Towards the end of October on a Sunday morning at the Unicorn café in Evanston, a man walked up to me as my mouth was full of granola, my hand holding a pen, and my brain was wishing the caffeine from my coffee would make it’s way through my body a little faster. I was trying to find words to turn into sentences for my usual journaling adventure. This is typically how this man finds me upon his sporadic, brief visits to my table. I forget his name but every now and then, he walks up to me and asks how my writing is going when my mouth is full and the words won’t come.
“How’s it going?” he asked, nodding toward my motionless hand.
I nod, swallow and say. “Good.”
“Have you heard about NanoWriMo?”
“Nope.” I said having no idea what he just asked.
“It’s a writing challenge where you write fifty thousand words in thirty days. You should try it.”
Immediately I jotted down the website vowing to look it up when I got to work. I thanked him and he walked away as fast as he appeared.
When I got to work and looked up this challenge I remembered that I wanted to do it last year but had missed the entire thing. A client of mine completed it last year and is currently still working on editing what she wrote. When I asked her how she did it, she said that every spare minute was spent writing.
“The point is to get it all down. You can always go back and edit it.” she reminded me. The perfectionist part of me hates this. She does not believe in rough drafts but in perfect first drafts which don’t exist so I never actually produce anything.
Five years ago I completed a book of short stories that I started when I was about twenty two. I had wanted to write a book since beginning my journey as a stylist but never got around to starting. One day, a couple of years after thinking about writing I had a beast of a client sit in my chair and bitch slap my soul in such a way that when I got home the only way for me to deal was to turn the computer on and let my fingers fly across the keyboard.
To the computer, I got to say what I wanted to say to this miserable idiot and it was glorious. I made myself laugh as I wrote, and felt lighter and happier. From that day forward I was hooked. I wrote constantly. Nothing felt better than writing after a day of lunatics. (well…writing and cookies…) I got to tell my side, say what I truly wanted to say and since it was all stored on my computer I didn’t have to cuss anyone out to their faces.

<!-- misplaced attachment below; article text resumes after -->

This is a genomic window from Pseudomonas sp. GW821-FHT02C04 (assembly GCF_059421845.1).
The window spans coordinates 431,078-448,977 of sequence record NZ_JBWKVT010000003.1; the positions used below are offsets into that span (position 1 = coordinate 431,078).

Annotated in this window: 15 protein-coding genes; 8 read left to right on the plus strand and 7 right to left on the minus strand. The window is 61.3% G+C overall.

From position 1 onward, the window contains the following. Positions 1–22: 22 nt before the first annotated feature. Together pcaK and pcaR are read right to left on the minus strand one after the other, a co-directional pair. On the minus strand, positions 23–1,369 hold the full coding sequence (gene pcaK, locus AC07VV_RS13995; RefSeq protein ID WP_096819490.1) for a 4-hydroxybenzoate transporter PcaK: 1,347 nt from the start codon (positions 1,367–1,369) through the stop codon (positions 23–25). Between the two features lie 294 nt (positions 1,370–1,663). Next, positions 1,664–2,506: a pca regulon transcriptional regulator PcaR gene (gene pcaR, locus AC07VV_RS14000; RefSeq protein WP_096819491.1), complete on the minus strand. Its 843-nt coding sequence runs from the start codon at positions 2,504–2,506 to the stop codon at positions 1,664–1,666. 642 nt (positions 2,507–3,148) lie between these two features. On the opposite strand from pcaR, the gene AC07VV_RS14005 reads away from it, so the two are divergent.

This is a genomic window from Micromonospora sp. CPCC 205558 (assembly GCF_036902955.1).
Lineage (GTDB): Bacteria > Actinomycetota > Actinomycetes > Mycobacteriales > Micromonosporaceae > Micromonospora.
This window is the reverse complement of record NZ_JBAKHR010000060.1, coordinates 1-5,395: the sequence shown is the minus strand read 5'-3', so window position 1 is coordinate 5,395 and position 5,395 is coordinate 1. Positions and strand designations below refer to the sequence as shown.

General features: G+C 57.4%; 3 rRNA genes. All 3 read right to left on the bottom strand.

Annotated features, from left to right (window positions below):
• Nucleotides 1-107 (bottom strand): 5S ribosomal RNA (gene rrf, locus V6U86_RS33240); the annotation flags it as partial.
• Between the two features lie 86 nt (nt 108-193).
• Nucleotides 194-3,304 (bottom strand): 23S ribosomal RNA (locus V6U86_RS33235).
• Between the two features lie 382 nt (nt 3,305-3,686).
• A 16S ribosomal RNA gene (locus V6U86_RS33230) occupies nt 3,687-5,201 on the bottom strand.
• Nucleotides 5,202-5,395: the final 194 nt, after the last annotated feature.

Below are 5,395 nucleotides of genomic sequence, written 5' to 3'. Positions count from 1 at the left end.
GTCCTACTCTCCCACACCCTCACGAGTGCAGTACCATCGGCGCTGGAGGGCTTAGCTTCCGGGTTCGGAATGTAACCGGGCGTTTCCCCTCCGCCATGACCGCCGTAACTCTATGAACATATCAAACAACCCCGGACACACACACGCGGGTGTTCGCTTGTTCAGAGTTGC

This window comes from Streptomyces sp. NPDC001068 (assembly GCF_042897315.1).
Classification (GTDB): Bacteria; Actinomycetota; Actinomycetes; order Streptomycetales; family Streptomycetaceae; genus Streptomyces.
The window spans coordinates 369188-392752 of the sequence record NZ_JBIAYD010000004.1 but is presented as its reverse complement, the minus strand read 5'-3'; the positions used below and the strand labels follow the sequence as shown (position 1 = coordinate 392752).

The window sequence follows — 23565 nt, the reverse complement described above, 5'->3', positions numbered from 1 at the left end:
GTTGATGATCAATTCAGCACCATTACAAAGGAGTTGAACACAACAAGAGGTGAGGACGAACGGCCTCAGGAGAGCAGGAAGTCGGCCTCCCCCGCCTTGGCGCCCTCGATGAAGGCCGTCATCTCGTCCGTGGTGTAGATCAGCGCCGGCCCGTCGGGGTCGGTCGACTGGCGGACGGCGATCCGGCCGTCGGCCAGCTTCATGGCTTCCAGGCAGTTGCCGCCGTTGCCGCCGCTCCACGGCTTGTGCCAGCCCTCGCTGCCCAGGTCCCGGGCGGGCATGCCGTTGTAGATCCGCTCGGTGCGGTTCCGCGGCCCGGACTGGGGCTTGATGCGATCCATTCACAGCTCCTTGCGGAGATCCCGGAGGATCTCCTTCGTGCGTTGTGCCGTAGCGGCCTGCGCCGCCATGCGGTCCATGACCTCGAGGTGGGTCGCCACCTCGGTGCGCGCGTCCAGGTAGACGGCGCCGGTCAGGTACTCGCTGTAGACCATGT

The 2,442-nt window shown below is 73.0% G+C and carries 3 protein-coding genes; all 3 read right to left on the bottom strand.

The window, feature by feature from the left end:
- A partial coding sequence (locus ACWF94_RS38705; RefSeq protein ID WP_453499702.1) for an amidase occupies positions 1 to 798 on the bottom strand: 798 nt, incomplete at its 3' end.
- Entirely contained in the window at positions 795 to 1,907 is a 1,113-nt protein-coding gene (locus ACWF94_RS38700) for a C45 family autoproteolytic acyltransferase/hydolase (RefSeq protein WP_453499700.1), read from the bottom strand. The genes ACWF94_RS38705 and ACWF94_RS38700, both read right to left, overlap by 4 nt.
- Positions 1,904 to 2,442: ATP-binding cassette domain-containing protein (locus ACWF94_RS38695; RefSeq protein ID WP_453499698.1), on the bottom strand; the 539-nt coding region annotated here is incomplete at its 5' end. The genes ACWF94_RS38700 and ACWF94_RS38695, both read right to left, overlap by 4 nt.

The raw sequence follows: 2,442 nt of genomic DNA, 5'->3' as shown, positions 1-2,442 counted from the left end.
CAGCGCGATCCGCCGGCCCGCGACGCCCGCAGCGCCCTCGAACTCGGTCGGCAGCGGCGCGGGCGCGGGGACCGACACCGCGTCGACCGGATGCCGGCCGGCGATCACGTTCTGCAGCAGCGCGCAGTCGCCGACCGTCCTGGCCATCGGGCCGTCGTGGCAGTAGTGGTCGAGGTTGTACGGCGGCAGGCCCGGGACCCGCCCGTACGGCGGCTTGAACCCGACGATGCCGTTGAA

After Rob died, I got to see a whole new side of people and a whole new side of myself that I had not met before. Mostly people were unbelievably, overwhelmingly kind, and loving. There were a few sprinkled in that I wanted to punch in the face and some that didn’t know I was even dating anyone so it was extra special hard to keep the “happy face” on and pretend that I didn’t have a huge gaping hole where I once housed a kind of love that I didn’t know was possible.
Of course this prompted me to write even more. Since then I’ve bounced around the idea of combining my first book of short stories with the events of the last five years. Upon hearing about NanoWriMo I decided this was my opportunity to simply try and see what happens. I signed up immediately and waited for November first to roll around.
I shared my desire for this adventure with a client days before leaving for Atlanta to run the marathon and she said she had a few friends do it.
“You learn so much!” she exclaimed. “Your story and “voice” will change two, possibly three times but know that it’s all ok and part of the process. You have to write through all of it, allow it to happen and once the month is up, go back over it and see if there is anything you may actually want to use.”
This seemed like an awful lot of work. My “voice” is something I’ve been looking to find for some time now. I never really look too hard for it because it’s exhausting and my ideas seem to change so much while I’m writing. I don’t have a lot of patience but decide that I can dedicate one month of my life to this and see what happens. I may love it or hate it but either way, I need to do it to know.
I read through the Nano website and found that I needed to write a minimum of 1,667 words a day. There was a calendar posted with Chicago “Write-ins” where people meet up and spend a few hours writing together, challenging each other to word sprints. (word sprints are challenges where you write as many words as you can in “X” amount of time.) There was also a Nano Facebook page which I also promptly joined.